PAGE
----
Although a large RCT, the study may still have lacked the requisite power to evaluate survival with favorable neurological outcomes. The neurological status was evaluated in only two of the three centers that participated in the study. The efficacy of interventions – including the depth of chest compression – was not objectively assessed. The study excluded patients with asphyxia, drowning, and trauma. Hence, the results cannot be generalized to heterogeneous causes of cardiac arrest. The compression to ventilation ratio followed was 15:2 although the American Heart Association (AHA) currently recommends a 30:2 ratio. Needless to emphasize, the efficacy of compression-only CPR in out-of-hospital cardiac arrest does not apply to trained rescuers.
Standard CPR – with compressions interspersed with rescue breathing may have limitations when performed by the lay public. The efficacy of mouth-to-mouth respiration is questionable; besides, attempts at rescue breathing leads to undesirable interruption to compressions, likely to adversely impact the quality of CPR. Rescue breaths may also be detrimental during the early phase of CPR due increased intrathoracic pressures, leading to reduced venous return. The lay public may also be reluctant to perform mouth-to-mouth rescue breathing on an unidentified victim, thereby exposing themselves to the possibility of transmission of infections. The concept of compression-only CPR had already been in vogue at the time of publication of the DART trial. This large RCT cemented the feasibility and efficacy of compression-only CPR, with the likelihood of improved outcomes, particularly among patients with an underlying cardiac cause for arrest. The authors suggested that attempts at rescue breathing by the lay public would likely have a deleterious impact emanating from interruption of compressions. The American Heart Association recommends compression-only CPR by the lay public in patients with out-of-hospital cardiac arrest (12). However, trained EMS personnel must continue to practice standard CPR in out-of-hospital cardiac arrest. Ventilation may be crucial with an underlying non-cardiac cause, especially related to primary respiratory failure.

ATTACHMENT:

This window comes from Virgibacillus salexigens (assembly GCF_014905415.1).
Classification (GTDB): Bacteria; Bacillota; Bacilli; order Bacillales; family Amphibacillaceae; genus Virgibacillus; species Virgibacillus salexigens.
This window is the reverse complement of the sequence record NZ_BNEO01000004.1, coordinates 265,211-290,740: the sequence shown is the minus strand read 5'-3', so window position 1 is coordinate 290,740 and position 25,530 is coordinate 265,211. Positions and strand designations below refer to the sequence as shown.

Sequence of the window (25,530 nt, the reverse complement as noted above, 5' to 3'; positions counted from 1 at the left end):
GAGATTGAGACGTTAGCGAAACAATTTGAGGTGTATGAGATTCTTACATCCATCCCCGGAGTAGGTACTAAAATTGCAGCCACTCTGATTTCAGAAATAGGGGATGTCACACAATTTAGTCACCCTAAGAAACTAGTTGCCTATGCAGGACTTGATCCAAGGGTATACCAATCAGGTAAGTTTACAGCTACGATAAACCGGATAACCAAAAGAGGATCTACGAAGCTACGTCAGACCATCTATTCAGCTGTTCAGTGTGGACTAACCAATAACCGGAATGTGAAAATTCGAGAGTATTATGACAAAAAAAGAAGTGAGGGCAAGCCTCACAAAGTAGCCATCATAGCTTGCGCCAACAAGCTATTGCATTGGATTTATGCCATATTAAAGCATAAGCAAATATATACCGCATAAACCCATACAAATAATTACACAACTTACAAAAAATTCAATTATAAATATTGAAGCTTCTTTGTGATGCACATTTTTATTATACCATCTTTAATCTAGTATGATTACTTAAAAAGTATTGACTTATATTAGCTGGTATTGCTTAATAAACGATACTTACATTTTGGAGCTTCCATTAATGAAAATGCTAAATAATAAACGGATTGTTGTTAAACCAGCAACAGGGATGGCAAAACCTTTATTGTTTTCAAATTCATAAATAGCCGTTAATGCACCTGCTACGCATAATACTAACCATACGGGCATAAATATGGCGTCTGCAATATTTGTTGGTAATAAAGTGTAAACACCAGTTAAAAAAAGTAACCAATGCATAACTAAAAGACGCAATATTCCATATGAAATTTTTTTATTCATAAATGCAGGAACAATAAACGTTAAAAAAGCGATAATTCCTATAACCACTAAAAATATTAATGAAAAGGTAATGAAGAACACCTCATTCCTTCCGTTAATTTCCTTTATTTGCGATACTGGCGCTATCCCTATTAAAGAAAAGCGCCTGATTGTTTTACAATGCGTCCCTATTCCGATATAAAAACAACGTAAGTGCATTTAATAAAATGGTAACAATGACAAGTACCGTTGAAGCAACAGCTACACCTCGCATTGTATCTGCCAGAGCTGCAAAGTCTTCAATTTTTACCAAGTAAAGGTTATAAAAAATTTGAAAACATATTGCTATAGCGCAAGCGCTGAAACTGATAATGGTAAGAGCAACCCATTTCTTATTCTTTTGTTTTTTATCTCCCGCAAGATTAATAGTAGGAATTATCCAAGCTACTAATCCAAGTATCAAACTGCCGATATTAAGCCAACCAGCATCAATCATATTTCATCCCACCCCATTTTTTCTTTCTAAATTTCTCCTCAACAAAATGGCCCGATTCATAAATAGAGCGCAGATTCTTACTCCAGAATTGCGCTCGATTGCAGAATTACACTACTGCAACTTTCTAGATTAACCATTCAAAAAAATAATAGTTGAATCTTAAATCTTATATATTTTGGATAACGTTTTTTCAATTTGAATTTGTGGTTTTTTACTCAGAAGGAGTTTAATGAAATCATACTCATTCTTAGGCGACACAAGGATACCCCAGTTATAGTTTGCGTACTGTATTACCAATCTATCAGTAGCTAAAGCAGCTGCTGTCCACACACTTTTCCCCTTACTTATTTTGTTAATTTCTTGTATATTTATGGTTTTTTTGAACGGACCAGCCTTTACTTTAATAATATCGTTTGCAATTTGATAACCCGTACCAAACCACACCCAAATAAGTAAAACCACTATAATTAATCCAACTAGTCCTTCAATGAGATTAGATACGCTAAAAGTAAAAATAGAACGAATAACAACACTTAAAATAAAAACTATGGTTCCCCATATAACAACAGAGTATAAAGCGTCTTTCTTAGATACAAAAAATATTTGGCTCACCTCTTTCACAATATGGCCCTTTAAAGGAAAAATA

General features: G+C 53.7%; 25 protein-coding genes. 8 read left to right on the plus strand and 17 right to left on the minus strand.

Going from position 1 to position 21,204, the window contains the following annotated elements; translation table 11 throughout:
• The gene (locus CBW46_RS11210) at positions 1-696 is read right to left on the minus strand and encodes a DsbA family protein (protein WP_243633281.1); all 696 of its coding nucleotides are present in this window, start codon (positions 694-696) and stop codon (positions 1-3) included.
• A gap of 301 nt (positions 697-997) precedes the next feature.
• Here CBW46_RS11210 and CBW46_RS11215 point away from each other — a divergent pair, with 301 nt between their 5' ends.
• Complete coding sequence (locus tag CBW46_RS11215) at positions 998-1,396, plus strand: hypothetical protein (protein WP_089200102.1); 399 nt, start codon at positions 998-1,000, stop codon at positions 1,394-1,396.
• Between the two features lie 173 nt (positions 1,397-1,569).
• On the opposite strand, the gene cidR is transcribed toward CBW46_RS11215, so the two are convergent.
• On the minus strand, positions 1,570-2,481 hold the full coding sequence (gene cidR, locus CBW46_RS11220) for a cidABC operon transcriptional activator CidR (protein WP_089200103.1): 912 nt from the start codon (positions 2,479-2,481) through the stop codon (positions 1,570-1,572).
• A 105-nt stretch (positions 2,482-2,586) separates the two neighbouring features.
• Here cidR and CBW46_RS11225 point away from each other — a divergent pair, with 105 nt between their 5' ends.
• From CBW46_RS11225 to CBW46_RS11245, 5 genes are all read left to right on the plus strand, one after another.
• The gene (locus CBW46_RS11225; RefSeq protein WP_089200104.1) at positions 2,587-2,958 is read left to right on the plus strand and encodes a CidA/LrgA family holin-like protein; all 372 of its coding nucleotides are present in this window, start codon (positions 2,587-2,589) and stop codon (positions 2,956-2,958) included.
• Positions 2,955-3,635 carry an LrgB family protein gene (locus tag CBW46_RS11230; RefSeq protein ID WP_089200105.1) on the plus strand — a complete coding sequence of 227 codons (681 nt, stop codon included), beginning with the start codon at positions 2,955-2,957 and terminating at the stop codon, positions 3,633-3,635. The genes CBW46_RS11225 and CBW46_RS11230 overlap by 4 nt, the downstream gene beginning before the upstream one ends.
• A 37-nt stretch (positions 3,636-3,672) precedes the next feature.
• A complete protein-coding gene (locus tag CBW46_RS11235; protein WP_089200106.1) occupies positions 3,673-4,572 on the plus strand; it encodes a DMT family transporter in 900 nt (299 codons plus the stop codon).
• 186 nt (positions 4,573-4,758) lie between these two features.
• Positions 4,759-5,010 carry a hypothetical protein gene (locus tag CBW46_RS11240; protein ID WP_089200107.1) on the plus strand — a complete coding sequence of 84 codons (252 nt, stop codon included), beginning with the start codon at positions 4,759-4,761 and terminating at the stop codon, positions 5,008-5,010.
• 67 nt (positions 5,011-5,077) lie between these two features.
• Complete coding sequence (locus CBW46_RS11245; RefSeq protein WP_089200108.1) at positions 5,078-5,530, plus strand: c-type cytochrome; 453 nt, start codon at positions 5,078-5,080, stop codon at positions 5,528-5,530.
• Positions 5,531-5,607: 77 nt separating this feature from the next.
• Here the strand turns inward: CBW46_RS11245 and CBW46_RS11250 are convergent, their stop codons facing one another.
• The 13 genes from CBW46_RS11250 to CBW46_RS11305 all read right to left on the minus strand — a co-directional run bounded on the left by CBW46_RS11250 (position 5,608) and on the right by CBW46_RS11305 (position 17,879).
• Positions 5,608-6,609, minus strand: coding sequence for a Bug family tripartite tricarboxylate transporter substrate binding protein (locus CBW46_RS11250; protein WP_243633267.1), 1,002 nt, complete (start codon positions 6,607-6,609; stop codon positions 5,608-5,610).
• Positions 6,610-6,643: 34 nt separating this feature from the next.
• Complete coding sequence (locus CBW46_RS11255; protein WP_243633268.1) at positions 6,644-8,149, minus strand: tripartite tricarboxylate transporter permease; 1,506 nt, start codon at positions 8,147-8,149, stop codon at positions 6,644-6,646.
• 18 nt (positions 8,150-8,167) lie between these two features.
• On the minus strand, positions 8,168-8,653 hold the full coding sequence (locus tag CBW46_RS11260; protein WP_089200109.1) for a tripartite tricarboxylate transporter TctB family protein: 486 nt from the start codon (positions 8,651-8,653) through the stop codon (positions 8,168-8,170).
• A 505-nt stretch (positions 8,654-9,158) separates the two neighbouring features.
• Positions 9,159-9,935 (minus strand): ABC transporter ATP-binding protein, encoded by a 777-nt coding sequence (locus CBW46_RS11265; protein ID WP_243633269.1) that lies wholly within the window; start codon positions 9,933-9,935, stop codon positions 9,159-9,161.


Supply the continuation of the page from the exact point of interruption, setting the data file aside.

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2. Kouwenhoven WB, Jude JR, Knickerbocker GG. Closed-chest cardiac massage. JAMA. 1960 Jul 9;173:1064–7.